The Trissolcus wasp is one of the few predators that eats stink bugs. The tiny wasp is smaller than a fruit fly but it can kill stink bug eggs. The wasp finds stink bug eggs, then plants eggs of its own inside the stink bug eggs. A larval wasp develops and eats the growing stink bug. The Trissolcus wasp could be useful as a national control for stink bugs.
As stink bugs are harmful to crops, scientists search for methods to keep the stink bug population under control. Research specialists hold both the Trissolcus wasp and stink bugs in facilities to test the potential for predator-prey control. Scientific experiments reveal few native parasites that can find and kill stink bugs.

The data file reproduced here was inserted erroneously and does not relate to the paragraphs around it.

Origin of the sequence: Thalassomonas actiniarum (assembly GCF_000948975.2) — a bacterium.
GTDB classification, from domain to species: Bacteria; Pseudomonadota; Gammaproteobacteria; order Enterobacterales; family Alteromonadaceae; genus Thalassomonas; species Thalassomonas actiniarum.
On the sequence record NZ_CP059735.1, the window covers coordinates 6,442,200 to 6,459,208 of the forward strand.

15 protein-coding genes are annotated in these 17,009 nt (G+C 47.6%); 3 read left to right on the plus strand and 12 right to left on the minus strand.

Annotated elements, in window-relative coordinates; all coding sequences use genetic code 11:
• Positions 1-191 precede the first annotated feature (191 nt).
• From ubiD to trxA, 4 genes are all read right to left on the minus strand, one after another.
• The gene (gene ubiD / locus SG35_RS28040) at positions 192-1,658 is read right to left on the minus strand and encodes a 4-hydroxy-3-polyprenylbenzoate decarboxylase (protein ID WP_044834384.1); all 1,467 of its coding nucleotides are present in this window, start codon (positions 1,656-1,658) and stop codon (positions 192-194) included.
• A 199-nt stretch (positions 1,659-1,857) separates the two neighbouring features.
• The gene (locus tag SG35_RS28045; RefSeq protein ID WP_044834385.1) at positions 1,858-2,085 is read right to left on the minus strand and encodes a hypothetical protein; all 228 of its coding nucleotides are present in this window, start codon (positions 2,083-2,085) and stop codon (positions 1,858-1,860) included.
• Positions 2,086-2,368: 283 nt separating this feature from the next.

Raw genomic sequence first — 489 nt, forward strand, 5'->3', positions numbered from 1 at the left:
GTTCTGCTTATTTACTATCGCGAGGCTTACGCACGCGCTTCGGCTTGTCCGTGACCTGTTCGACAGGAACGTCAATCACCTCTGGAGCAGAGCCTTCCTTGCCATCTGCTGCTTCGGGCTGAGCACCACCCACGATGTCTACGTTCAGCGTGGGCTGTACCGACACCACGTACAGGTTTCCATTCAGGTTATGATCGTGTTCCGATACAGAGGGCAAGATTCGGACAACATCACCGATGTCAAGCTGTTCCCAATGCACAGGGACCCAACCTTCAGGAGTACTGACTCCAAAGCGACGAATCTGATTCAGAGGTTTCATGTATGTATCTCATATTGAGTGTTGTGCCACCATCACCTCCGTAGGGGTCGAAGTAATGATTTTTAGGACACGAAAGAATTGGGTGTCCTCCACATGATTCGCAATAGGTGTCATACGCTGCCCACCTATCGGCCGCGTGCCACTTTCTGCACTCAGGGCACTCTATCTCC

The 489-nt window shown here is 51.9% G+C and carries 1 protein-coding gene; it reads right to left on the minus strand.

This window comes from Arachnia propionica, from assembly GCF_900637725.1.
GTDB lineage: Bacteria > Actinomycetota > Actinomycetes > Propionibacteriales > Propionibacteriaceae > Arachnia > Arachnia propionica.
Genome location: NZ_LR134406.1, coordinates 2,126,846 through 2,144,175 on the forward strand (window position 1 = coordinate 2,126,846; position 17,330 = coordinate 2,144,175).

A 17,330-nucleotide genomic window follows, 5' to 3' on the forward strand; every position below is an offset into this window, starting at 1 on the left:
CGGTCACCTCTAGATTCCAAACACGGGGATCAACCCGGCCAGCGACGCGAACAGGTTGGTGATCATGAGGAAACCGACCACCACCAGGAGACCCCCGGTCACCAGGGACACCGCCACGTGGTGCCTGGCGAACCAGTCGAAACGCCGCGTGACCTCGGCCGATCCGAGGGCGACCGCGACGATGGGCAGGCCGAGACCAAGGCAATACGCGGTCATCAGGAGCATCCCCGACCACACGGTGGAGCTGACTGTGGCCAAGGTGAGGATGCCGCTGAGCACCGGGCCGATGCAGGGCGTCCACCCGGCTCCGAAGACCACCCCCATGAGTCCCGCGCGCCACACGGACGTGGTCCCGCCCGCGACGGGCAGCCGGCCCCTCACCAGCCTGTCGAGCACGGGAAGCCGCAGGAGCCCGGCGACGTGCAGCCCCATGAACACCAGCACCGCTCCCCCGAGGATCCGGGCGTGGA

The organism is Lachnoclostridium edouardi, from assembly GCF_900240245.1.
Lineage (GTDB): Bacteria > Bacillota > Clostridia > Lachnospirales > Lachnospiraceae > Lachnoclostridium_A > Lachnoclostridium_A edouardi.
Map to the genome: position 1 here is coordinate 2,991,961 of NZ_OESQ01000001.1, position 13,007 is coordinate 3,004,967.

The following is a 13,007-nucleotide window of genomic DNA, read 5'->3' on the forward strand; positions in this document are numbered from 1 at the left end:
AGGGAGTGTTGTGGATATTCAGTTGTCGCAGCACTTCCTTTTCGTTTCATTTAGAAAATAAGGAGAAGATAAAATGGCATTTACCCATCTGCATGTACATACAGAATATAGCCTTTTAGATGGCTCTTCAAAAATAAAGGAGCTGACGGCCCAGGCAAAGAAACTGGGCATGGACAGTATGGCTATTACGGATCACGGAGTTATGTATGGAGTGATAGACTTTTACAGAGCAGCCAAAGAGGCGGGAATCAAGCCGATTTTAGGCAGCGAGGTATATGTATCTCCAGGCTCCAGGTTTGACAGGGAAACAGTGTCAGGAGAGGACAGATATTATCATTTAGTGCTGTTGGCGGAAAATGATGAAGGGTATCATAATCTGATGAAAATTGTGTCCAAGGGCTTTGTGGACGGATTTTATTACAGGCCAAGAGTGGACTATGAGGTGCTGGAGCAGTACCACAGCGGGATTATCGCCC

The stink bug is also known as the brown marmorated stink bug. The insect was introduced to the U.S. in 1996, and the first specimen was collected in September 1998. It is a sucking insect that feeds on fruits and vegetables by piercing the plant and sucking out its juices. The stink bug is a true pest in the warmer months, then enters homes during the colder months. The adult stink bug has a life expectancy of 3 months to a year.